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Legislative News and Views - Rep. Cheryl Youakim (DFL)

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Legislative Weekly Recap- March 28-April 3, 2017

Monday, April 3, 2017

Dear Neighbors,

The plan for this week is to take up the remaining omnibus bills before the legislative recess on April 8th through 18th. Once we get back from break, conference committees will be meeting to match up the House and Senate language in the Omnibus bills and set joint spending targets for these bills. Then, the bills will move back to both floors as conference committee reports are accepted or rejected for final passage. It could be possible to find middle ground for some bills, but for many, much more work will need to be done. After break, we will also be taking up individual bills that have made their way through the committee process and on to the House General Register. There are just over 130 bills waiting to be calendared for a House floor vote. Some of them may already be tucked into omnibus bills while others will await a vote.

House Tax Omnibus Bill

Last Thursday, we took up the House Omnibus Tax bill on the floor. Many provisions are leftovers from the 2016 Tax bill that was vetoed by the Governor. I voted yes on the 2016 Tax bill because it was less than half the size of the current proposal and benefited many more groups of folks. The majority of the House’s bill this year is being spent on property tax breaks for corporations and tax breaks for millionaires. One of those provisions raises the current tax exemption on estates to $5.49 million dollars.  Also troubling, this bill gives tax credits to individuals and corporations for donations to foundations that provide private school scholarships and expands tax credits for private school tuition –benefiting the wealthy and incentivizing shifting resources from our public schools.

The bill does include a small tax break on agricultural property, minor tax relief for small businesses, a slight increase in the market homestead credit and some local options sales tax as well as tax increment finance (TIF) provisions for individual cities. I have a provision in the bill regarding a TIF district that will benefit St. Louis Park.

What is even more concerning is what was not included in the tax bill. It does not include any increase for local government aid or county improvement aid. This is the aid given to the cities to help them provide core services like police, fire, sewer, water, etc. It is distributed through a formula to cities based on need versus their city’s taxable value as well as other indicators. County aid has a similar formula. But counties can have many more unfunded mandates placed onto them from the state. Counties are required to implement many of the safety net and health and human service programs, for example child protection, county hospitals as well as other service programs. No increase is included in the final Tax Omnibus bill for either of these programs.  Additionally, the bill includes no new money to expand the Working Family Tax Credit – used by over 370,000 Minnesotans with over half in rural Minnesota. It is important to remember that that you have to be working to claim this tax credit.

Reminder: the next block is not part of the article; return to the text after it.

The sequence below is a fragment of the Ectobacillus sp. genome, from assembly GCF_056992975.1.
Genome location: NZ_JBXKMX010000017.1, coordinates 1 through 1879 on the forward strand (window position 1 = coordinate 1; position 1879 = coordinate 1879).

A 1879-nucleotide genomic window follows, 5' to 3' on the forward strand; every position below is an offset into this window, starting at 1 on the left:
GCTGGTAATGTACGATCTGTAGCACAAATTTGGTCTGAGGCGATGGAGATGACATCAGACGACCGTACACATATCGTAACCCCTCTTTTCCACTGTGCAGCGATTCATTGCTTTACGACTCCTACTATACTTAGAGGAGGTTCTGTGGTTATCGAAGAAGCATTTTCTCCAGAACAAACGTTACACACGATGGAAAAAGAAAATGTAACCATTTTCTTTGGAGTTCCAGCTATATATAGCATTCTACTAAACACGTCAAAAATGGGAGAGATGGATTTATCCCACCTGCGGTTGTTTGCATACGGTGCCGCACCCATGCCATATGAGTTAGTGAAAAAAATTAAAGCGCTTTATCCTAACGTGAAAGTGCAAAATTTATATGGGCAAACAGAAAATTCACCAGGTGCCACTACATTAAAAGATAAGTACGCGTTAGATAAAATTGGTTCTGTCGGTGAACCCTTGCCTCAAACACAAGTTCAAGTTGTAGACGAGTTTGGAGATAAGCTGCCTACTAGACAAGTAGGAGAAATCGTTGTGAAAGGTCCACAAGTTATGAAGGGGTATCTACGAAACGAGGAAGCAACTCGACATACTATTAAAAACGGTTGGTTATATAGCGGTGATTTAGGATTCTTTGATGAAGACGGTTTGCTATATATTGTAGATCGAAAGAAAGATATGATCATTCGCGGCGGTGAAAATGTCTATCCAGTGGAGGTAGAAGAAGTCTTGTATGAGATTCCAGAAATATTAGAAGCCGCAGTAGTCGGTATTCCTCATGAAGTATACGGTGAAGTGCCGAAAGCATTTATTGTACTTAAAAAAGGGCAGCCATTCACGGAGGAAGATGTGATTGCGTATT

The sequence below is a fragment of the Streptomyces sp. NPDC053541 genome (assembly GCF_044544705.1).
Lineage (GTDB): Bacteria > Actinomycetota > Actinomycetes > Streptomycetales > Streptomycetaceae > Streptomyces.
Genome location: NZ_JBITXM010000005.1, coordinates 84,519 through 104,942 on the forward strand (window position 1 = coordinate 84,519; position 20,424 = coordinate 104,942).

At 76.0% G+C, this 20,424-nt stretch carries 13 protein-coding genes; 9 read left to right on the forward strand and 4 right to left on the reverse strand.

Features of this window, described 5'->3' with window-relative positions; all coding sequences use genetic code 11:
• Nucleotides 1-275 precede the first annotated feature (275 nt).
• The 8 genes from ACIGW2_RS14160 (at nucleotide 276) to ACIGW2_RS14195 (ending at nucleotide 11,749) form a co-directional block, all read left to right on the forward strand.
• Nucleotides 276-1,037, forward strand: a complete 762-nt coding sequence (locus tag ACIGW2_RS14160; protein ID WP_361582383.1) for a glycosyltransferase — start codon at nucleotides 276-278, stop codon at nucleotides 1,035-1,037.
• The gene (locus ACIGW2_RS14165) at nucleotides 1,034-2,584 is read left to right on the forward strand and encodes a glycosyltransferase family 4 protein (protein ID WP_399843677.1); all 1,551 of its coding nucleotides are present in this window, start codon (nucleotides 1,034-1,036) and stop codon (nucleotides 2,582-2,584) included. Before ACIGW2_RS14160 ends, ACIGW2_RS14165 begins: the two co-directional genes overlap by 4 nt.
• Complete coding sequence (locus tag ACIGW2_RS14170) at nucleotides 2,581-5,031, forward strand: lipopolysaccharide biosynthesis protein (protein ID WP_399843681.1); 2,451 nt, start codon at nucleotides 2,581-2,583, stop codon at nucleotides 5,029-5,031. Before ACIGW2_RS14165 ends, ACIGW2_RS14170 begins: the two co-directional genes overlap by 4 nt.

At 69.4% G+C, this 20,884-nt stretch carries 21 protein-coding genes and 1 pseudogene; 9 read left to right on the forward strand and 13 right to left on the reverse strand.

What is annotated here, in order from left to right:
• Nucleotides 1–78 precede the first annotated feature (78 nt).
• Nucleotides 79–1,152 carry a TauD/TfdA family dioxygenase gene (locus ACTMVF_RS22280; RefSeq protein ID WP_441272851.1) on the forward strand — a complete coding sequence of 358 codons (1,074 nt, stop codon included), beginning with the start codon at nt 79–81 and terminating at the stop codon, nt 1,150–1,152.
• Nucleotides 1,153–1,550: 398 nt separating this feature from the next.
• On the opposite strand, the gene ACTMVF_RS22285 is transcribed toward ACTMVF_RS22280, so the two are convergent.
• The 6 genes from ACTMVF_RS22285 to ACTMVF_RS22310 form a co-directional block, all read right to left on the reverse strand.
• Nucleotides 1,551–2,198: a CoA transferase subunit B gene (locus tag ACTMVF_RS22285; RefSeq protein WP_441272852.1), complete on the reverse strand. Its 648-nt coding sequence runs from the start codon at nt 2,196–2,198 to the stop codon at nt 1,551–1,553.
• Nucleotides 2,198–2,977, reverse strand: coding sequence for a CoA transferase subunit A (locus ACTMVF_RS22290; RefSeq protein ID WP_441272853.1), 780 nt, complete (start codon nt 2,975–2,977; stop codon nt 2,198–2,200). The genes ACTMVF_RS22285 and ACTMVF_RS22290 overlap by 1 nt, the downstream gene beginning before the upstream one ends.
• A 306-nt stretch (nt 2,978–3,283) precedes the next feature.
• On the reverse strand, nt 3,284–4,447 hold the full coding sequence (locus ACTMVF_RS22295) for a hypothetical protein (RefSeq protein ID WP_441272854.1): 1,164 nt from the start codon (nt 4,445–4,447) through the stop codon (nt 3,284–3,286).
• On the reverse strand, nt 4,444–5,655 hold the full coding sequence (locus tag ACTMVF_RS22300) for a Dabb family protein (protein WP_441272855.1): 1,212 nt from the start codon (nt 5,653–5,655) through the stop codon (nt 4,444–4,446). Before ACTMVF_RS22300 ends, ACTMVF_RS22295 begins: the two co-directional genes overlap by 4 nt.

There are also bad policy provisions included in the bill that take local government and school board authority away. These provisions range from removing the ability for a city to put a fee or tax on plastic or paper bags, to provisions removing local government aid if money is donated to Minnesota’s World’s Fair bid. There is also a provision that allows 10% of those voting in a city’s last election to halt the city from budgeting for their general operating level if they raise it one penny more than the previous year. This operating levy is what cities use to plow streets, provide police and fire protection maintain sewer and water service as well as their parks.

Overall, I do not think the House Tax Omnibus bill was balanced well enough so I voted against it. It is my hope that it will come back from conference committee in much better shape. If the progress made last year is any indication, there could be hope.

House Environment Omnibus Bill

Last Thursday we also heard the House Environment Omnibus Bill on the floor. It is a $94 million dollar cut to the current base budget. It eliminates $22 million of grants to soil and water conservation district and shifts millions of dollars from the Environmental Fund, the Minnesota Pollution Control Agency (MPCA) and the Forest Management Investment Account to the general fund. The only financial request from the Governor that was included is the slight increase in the State Park fees by $2 a day and by $10 annually. My family and I visit our beautiful State Parks often and still think that the fees are a bargain for what they provide.

The bill also included numerous controversial policy items such as the Chamber of Commerce’s permitting changes, changes to the buffer law and requiring a judicial review of MPCA decisions. In all, there were 22 policy provisions included in the bill that did not receive a committee hearing in the House this session. Needless to say, the Governor and the environmental groups are very concerned about the contents of the bill. I voted no and hope that the conference committee compromise will be an improvement.

House Transportation Omnibus Bill

Last Friday, we heard the House Transportation Omnibus bill that shifts $450 million dollars annually from the general fund and borrows over one billion dollars through both trunk highway and general obligation bonds. I am very concerned about the hole left in the general fund as that leaves a gap in funding for schools, nursing homes, health and human services and the general running of our state. I am also very concerned about the increase to our debt service. Numbers show that even if there was a modest gas tax increase of a dime, it still wouldn’t cover payment on the debt that this bill proposes.